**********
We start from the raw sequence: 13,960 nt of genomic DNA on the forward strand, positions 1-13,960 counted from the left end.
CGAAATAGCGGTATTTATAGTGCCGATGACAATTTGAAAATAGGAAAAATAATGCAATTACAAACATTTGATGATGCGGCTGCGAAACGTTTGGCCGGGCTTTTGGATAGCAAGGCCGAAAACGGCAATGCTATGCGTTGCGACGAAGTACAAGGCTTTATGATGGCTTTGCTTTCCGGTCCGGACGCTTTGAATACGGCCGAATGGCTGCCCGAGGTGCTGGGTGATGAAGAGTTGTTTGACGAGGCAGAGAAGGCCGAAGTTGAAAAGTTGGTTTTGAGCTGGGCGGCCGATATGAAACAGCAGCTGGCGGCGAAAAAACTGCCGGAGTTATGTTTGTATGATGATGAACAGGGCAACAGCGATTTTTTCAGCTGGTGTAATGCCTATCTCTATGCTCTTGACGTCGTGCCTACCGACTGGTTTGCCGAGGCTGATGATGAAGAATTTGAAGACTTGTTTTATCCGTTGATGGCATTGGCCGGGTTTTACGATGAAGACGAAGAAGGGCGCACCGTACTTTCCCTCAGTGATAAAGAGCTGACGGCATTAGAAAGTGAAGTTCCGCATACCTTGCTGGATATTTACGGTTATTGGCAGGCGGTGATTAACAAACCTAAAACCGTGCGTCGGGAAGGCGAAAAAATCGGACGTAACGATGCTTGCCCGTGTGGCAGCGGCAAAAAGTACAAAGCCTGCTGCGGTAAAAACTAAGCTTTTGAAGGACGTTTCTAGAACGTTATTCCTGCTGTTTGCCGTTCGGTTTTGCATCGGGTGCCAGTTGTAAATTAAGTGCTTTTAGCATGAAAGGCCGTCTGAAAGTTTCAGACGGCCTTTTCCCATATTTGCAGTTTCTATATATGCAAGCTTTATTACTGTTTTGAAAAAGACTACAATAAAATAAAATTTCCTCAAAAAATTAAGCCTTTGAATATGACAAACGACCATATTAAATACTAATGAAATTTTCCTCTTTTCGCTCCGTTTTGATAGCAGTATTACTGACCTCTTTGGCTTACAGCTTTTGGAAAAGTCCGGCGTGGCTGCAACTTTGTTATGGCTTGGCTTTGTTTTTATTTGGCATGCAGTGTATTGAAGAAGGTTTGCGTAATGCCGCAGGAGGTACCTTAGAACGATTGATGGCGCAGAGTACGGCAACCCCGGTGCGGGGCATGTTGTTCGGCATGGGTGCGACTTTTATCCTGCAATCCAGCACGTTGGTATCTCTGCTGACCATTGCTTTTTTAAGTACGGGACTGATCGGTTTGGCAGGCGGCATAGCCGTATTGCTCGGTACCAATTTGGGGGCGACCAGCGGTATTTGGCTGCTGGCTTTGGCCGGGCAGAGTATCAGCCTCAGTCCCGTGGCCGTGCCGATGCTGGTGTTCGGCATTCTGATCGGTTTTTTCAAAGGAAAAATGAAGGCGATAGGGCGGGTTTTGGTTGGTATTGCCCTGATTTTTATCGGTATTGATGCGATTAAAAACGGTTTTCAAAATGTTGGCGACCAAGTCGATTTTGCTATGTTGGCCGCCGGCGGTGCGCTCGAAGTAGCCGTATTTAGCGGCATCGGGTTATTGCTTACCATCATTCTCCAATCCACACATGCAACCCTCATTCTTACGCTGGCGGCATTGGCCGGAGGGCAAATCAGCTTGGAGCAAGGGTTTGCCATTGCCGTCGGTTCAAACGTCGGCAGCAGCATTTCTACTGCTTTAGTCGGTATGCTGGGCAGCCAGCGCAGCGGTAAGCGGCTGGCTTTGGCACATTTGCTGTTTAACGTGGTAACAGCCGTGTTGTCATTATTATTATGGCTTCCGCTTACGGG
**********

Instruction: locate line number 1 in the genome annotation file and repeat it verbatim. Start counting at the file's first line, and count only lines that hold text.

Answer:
We start from the raw sequence: 13,960 nt of genomic DNA on the forward strand, positions 1-13,960 counted from the left end.